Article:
30. ^ B. Wu, E.Y.T. Chien, C.D. Mol, G. Fenalti, W. Liu, V. Katritch, R. Abagyan, A. Brooun, P. Wells, F.C. Bi, D.J. Hamel, P. Kuhn, T.M. Handel, V. Cherezov, R.C. Stevens "Structures of the CXCR4 chemokine GPCR with small molecule and cyclic peptide antagonists" Science 330, 1066-1071 (2010).
  31. ^ E.Y.T. Chien, W. Liu, Q. Zhao, V. Katritch, G.W. Han, M.A. Hanson, L. Shi, A.H. Newman, J.A. Javitch, V. Cherezov, R.C. Stevens "Structure of the human dopamine D3 receptor in complex with a D2/D3 selective antagonist" Science 330, 1091-1095 (2010).
  32. ^ T. Shimamura, M. Shiroishi, S. Weyand, H. Tsujimoto, G. Winter, V. Katritch, R. Abagyan, V. Cherezov, W. Liu, G.W. Han, T. Kobayashi, R.C. Stevens, S. Iwata. "Structure of the human histamine H1 receptor in complex with doxepin" Nature 475, 65-70 (2011).
  33. ^ F. Xu, H. Wu, V. Katritch, G.W. Han, K.A. Jacobson, Z.-G. Gao, V. Cherezov, R.C. Stevens "Structure of an agonist-bound human A2A adenosine receptor" Science 332, 322-327 (2011).
  34. ^ M. A. Hanson, C. B. Roth, E. Jo, M. T. Griffith, F. L. Scott, G. Reinhart, H. Desale, B. Clemons, S. M. Cahalan, S. C. Schuerer, M. G. Sanna, G. W. Han, P. Kuhn, H. Rosen and R. C. Stevens (2012) Crystal structure of a lipid G protein-coupled receptor Science 335: 851-5
  35. ^ H. Wu, D. Wacker, M. Mileni, V. Katritch, G. W. Han, E. Vardy, W. Liu, A. A. Thompson, X. P. Huang, F. I. Carroll, S. W. Mascarella, R. B. Westkaemper, P. D. Mosier, B. L. Roth, V. Cherezov and R. C. Stevens (2012) Structure of the human kappa-opioid receptor in complex with JDTic Nature 485: 327-332
  36. ^ A. A. Thompson, W. Liu, E. Chun, V. Katritch, H. Wu, E. Vardy, X. P. Huang, C. Trapella, R. Guerrini, G. Calo, B. L. Roth, V. Cherezov and R. C. Stevens (2012) Structure of the nociceptin/orphanin FQ receptor in complex with a peptide mimetic Nature 485: 395-9
  37. ^ C. Wang, Y. Jiang, J. Ma, H. Wu, D. Wacker, V. Katritch, G. W. Han, W. Liu, X. P. Huang, E. Vardy, J. D. McCorvy, X. Gao, X. E. Zhou, K. Melcher, C. Zhang, F. Bai, H. Yang, L. Yang, H. Jiang, B. L. Roth, V. Cherezov, R. C. Stevens and H. E. Xu (2013) Structural basis for molecular recognition at serotonin receptors Science 340: 610-4
  38. ^ a b C. Wang, H. Wu, V. Katritch, G. W. Han, X. P. Huang, W. Liu, F. Y. Siu, B. L. Roth, V. Cherezov and R. C. Stevens (2013) Structure of the human smoothened receptor bound to an antitumour agent Nature 497: 338-43
  39. ^ Q. Tan, Y. Zhu, J. Li, Z. Chen, G. W. Han, I. Kufareva, T. Li, L. Ma, G. Fenalti, J. Li, W. Zhang, X. Xie, H. Yang, H. Jiang, V. Cherezov, H. Liu, R. C. Stevens, Q. Zhao and B. Wu (2013) Structure of the CCR5 chemokine receptor-HIV entry inhibitor maraviroc complex Science 341: 1387-90
  40. ^ a b H. Wu, C. Wang, K. J. Gregory, G. W. Han, H. P. Cho, Y. Xia, C. M. Niswender, V. Katritch, J. Meiler, V. Cherezov, P. J. Conn and R. C. Stevens (2014) Structure of a class C GPCR metabotropic glutamate receptor 1 bound to an allosteric modulator Science 344: 58-64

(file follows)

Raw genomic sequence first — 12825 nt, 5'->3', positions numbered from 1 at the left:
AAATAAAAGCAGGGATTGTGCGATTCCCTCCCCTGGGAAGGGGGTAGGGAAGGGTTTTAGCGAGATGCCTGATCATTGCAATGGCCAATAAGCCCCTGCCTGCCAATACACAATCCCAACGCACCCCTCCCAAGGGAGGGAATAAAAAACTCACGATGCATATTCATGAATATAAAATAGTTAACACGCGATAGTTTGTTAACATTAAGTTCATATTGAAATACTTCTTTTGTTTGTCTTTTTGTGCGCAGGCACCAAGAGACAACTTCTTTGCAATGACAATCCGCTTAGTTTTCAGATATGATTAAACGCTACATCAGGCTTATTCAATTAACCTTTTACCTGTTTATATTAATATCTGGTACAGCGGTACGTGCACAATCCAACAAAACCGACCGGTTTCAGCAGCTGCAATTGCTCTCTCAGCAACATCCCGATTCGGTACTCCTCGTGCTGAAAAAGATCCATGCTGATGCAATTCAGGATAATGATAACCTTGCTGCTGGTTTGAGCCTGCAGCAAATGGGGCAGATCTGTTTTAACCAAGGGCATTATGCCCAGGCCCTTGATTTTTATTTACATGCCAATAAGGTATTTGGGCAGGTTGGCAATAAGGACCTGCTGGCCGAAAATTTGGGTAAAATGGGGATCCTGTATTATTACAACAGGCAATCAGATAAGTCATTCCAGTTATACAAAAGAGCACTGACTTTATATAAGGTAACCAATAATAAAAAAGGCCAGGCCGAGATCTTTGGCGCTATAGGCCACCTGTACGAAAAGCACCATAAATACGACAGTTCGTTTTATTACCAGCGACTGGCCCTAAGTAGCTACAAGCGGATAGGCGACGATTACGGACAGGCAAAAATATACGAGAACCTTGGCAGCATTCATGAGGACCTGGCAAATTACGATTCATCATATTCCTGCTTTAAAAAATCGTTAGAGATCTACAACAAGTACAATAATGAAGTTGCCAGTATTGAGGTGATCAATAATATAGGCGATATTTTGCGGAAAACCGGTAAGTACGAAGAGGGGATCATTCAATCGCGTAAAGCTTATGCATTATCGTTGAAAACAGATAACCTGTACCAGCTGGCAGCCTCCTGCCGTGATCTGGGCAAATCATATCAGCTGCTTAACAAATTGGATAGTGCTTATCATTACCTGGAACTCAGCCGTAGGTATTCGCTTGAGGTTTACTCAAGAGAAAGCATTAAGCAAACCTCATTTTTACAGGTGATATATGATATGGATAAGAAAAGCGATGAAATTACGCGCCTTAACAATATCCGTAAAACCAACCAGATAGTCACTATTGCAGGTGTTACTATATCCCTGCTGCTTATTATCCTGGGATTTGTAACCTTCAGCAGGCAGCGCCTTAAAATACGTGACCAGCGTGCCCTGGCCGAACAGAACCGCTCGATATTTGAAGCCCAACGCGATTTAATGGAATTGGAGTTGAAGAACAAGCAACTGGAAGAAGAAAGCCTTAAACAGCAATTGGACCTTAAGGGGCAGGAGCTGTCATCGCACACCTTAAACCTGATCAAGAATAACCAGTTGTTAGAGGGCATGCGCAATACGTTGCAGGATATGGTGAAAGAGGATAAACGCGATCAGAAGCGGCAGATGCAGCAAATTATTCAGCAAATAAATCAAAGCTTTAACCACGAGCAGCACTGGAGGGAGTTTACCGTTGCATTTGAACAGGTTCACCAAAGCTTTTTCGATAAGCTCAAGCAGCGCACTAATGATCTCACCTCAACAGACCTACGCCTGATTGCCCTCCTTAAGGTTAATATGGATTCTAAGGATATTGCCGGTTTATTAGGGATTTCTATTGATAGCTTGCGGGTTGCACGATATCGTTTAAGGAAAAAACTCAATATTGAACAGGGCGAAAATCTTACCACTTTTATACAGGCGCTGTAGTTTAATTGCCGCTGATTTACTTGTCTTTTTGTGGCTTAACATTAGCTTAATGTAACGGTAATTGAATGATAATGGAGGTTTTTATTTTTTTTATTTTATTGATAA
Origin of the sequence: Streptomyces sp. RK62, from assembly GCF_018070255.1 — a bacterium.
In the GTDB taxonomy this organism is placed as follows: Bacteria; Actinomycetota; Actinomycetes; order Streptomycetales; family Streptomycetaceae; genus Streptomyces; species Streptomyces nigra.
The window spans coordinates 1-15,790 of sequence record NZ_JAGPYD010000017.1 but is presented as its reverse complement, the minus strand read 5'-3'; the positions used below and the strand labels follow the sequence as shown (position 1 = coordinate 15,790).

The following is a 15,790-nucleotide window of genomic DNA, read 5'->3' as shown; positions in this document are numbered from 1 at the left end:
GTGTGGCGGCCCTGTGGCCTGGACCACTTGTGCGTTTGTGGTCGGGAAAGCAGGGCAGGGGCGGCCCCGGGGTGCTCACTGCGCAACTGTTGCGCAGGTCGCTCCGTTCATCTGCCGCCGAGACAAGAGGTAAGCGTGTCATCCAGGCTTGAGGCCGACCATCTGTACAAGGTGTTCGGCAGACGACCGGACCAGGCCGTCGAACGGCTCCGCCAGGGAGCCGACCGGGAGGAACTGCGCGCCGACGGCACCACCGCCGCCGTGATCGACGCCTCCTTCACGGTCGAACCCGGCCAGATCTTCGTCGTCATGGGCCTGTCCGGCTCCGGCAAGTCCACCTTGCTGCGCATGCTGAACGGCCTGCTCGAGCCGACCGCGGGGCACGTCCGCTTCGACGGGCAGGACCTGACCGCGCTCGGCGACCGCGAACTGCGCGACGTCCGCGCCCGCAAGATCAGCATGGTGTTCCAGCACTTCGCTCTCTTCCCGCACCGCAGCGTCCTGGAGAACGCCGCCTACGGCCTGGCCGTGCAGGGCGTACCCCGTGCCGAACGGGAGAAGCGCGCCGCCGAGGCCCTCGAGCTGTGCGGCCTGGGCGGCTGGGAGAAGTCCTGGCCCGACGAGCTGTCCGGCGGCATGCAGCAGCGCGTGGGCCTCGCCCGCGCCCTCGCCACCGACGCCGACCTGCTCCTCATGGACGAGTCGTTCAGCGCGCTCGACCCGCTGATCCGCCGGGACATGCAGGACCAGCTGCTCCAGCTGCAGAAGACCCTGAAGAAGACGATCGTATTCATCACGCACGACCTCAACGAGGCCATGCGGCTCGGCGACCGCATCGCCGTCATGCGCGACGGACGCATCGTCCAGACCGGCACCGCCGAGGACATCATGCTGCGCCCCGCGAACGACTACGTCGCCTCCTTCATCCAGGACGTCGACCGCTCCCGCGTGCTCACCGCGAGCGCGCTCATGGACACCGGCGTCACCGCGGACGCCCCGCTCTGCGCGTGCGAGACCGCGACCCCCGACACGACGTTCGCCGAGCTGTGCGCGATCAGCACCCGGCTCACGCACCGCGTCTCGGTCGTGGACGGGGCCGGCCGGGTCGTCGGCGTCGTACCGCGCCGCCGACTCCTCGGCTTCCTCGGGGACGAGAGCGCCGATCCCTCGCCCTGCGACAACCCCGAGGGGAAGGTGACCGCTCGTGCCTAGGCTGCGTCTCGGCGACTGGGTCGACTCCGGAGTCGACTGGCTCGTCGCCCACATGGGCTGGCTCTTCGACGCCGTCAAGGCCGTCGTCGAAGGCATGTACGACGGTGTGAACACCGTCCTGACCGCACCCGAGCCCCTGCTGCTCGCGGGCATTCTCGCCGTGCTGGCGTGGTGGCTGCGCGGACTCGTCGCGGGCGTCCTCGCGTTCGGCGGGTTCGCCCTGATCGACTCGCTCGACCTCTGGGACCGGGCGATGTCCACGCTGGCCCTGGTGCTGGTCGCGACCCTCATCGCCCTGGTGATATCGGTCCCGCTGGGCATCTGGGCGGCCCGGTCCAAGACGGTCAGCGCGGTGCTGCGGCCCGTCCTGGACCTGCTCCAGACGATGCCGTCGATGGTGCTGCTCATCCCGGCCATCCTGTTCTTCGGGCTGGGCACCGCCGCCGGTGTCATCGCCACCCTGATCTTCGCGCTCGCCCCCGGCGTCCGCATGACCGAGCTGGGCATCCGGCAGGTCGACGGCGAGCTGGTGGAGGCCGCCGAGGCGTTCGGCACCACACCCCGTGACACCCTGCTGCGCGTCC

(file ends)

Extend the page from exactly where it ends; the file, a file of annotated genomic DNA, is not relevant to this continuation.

41. ^ J. Zhang, K. Zhang, Z. G. Gao, S. Paoletta, D. Zhang, G. W. Han, T. Li, L. Ma, W. Zhang, C. Müller, H. Yang, H. Jiang, V. Cherezov, V. Katritch, K. A. Jacobson, R. C. Stevens, B. Wu and Q. Zhao (2014) Agonist-bound structure of the human P2Y12 receptor Nature 509: 119-122
  42. ^ K. Zhang, J. Zhang, Z. G. Gao, D. Zhang, L. Zhu, G. W. Han, S. M. Moss, S. Paoletta, E. Kiselev, W. Lu, G. Fenalti, W. Zhang, C. Müller, H. Yang, H. Jiang, V. Cherezov, V. Katritch, K. A. Jacobson, R. C. Stevens, B. Wu and Q. Zhao (2014) Structure of the human P2Y12 receptor in complex with an antithrombotic drug Nature 509: 115-118
  43. ^ G. Fenalti, P. M. Giguere, V. Katritch, X. P. Huang, A. A. Thompson, V. Cherezov, B. L. Roth and R. C. Stevens (2014) Molecular control of delta-opioid receptor signalling Nature 506: 191-6
  44. ^ J.E. Chrencik, C.B. Roth, M. Terakado, H. Kurata, R. Omi, Y. Kihara, D.T. Warshaviak, S. Nakade, G. Asmar-Rovira, M. Mileni, H. Mizuno, M.T. Griffith, C. Rodgers, G.W. Han, J. Velasquez, J. Chun, R.C. Stevens, M.A. Hanson (2015) Crystal structure of human lysophosphatidic acid receptor 1 Cell 161: 1633-1643
  45. ^ H. Zhang, H. Unal, C. Gati, G.W. Han, W. Liu, N.A. Zatsepin, D. James, D. Wang, G. Nelson, U. Weierstall, M.R. Sawaya, Q. Xu, M. Messerschmidt, G.J. Williams, S. Boutet, O.M. Yefanov, T.A. White, C. Wang, A. Ishchenko, K.C. Tirupula, R. Desnoyer, J. Coe, C.E. Conrad, P. Fromme, R.C. Stevens, V. Katritch, S.S. Karnik, V. Cherezov (2015) Structure of the angiotensin receptor revealed by serial femtosecond crystallography Cell 161: 833-844
  46. ^ D. Zhang, Z.G. Gao, K. Zhang, E. Kiselev, S. Crane, J. Wang, S. Paoletta, C. Yi, L. Ma, W. Zhang, G.W. Han, H. Liu, V. Cherezov, V. Katritch, H. Jiang, R.C. Stevens, K.A. Jacobson, Q. Zhao, B. Wu (2015) Two disparate ligand binding sites in the human P2Y1 receptor Nature 520: 317-321